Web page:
Discover the Music, Crafts, History of Southern and Eastern Kentucky
Runice, Jacky, Daily Herald (Arlington Heights, IL)
Byline: Jacky Runice Daily Herald Correspondent
In an age when our kids hear about the $750 facial (at Spa Radiance in San Francisco) and the "Paris Review" refers to the flashier Hilton sister and not the international literary quarterly, perhaps a vacation back to the authentic simple life is in order.
Called America's first and last frontier, the mountain region of southern and eastern Kentucky offers loads of American history, outdoor recreation amid spectacular scenery, distinctive music and crafts, and Southern hospitality at prices that might take you back in time, too.
Say the word "history" and count the seconds before the kids' eyes glaze over. Watch eyes widen at the many historical sites along Kentucky's highlands and waterways as our nation's history becomes real, profound and rife with heroes.
When Daniel Boone and his men reached the Kentucky River on April 1, 1775, they established Fort Boonesborough. You can take a quick tour of the reconstructed fort to get a feel for just how harsh life was for the settlers. Interpreters don 18th-century clothing and demonstrate the rigors of daily life from the sweaty job of making nails in the blacksmith shop to transforming cloth and wood into pioneer playthings (www.state.ky.us).
In a century where heroes are determined by CD sales or home runs, it would behoove parents to clue kids into people such as legendary frontiersman Daniel Boone. Boone, despite losing two sons and a brother in the effort, blazed a trail through the Cumberland Gap, allowing more than 300,000 men, women and children to find a better way of life. A stop at Cumberland Gap National Historical Park, the largest national historical park in the country, is a must (www.nps.gov/cuga/). Watch a 20-minute film about Boone and the Western Movement in the visitor center museum to get a feel for the park, and then take in guided hikes, Appalachian music and Saturday-evening campfire programs and dramatic views of three states from the 2,440-foot perch at the Pinnacle Overlook.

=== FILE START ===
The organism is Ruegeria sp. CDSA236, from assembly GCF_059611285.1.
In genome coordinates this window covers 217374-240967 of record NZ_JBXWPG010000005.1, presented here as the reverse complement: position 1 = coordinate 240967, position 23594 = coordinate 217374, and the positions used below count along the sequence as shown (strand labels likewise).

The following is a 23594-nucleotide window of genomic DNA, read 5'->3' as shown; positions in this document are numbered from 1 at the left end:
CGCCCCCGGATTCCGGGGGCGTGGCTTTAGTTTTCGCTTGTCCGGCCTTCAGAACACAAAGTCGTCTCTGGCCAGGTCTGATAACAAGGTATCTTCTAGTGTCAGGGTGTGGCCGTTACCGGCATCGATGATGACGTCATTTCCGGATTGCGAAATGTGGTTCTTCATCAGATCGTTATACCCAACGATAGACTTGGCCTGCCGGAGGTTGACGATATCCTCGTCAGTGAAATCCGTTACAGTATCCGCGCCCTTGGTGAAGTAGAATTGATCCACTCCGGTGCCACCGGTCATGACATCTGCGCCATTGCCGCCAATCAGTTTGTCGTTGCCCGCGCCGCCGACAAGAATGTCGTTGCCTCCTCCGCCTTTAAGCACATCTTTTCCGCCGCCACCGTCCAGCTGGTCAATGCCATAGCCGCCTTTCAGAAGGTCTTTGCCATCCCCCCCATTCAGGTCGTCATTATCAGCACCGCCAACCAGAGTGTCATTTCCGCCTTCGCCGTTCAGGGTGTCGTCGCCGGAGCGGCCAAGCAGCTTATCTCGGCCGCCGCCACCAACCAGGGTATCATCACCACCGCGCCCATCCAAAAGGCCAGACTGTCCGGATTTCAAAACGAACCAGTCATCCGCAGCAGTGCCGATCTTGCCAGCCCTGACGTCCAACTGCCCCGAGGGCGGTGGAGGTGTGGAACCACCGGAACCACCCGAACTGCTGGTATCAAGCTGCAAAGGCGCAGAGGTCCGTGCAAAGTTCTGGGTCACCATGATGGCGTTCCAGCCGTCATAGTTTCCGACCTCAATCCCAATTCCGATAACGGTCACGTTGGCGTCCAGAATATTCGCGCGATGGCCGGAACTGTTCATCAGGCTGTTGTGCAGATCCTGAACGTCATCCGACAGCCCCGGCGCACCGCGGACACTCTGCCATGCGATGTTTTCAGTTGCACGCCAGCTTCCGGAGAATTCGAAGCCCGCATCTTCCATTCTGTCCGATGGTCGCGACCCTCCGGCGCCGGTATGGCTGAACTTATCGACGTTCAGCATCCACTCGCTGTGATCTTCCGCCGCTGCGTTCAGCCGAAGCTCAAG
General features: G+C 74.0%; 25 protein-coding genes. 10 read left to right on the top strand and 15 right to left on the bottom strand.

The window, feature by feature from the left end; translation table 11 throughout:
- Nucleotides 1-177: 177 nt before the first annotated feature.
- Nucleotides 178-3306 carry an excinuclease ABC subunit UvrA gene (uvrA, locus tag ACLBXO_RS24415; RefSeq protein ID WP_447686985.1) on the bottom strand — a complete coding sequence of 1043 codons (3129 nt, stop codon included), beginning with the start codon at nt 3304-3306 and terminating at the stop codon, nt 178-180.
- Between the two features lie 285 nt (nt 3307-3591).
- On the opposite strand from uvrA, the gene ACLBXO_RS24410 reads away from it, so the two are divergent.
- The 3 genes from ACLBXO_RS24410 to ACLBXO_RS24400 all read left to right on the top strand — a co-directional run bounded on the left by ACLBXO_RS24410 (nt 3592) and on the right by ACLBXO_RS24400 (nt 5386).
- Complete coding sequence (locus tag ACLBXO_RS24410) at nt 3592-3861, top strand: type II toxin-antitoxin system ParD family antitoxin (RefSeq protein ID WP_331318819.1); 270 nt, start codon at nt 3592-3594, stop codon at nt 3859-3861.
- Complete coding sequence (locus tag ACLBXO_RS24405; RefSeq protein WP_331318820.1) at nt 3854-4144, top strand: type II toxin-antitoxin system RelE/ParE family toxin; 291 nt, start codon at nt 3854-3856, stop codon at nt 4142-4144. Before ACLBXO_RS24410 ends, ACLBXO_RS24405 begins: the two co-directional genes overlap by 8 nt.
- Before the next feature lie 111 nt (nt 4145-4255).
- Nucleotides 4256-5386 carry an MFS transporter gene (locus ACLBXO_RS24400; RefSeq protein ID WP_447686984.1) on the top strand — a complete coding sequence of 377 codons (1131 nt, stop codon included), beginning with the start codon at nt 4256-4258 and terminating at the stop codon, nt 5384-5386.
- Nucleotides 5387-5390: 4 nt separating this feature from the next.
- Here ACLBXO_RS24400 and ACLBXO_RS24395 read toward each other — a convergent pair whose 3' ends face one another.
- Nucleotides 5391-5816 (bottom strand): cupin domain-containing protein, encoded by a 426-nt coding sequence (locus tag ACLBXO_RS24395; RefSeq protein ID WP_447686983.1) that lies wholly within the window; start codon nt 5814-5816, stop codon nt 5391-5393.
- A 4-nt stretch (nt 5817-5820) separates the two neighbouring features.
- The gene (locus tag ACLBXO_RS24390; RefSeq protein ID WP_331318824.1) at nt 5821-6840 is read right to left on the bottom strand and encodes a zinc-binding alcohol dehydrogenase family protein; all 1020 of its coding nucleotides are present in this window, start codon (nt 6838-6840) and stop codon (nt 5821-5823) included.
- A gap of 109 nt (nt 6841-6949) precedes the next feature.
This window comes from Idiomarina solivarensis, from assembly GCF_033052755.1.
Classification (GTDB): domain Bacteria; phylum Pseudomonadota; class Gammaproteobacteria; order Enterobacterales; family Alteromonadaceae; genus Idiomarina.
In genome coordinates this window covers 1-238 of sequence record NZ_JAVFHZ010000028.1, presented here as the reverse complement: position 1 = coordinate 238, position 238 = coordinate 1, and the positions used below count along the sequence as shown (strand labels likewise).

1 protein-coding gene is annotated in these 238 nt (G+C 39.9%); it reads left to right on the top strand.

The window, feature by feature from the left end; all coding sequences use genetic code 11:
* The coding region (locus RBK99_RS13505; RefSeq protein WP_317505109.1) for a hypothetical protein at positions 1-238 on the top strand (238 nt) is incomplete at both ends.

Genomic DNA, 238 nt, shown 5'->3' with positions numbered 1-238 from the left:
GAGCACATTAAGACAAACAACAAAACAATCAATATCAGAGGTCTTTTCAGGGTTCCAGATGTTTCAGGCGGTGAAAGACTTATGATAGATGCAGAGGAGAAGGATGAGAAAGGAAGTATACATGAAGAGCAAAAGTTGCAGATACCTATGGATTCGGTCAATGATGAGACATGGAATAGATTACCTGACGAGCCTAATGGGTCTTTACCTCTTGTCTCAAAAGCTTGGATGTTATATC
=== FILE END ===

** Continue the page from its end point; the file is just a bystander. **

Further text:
For a more modern take on heroes, check out the Lost Squadron Museum and Hangar in Middlesborough (or Middlesboro on some maps). There, you'll learn the saga of the World War II P-38 aircraft from its 1942 crash landing on Greenland's ice cap to its dramatic recovery 50 years later. A brief video explains the background of the P-38 "Glacier Girl" before viewing the actual aircraft that was once buried under 268 feet of ice. Admission is free (www.thelostsquadron.com).
Tired of mass-produced stuff? Along the I-75 and U.S. Route 25E corridor, one of Kentucky's newly designated National Scenic Byways, you'll find a revival of American folk crafts in artisan centers, craft co-ops and homes of individual crafters. It wouldn't do a 21st-century kid harm to learn about the American tradition of furniture, quilt and toy making by way of necessity. Essentially, before the likes of IKEA and Pottery Barn, if you wanted to sit, someone in the family had to learn to make a chair, and when winter came, handmade quilts and loom-woven blankets kept families toasty.
The abolitionist community of Berea, home of Berea College, the Kentucky Artisan Center at Berea and some of the best craft stores in the South, will give you a fine initiation in American folk crafts. Take a free loom house tour of Churchill Weavers, founded in 1922, one of our country's oldest hand-weaving studios (www.churchillweavers.com).
Students at Berea College produce traditional regional crafts available at the Log House Craft Gallery and the gift shop at the college-owned Boone Tavern Hotel. …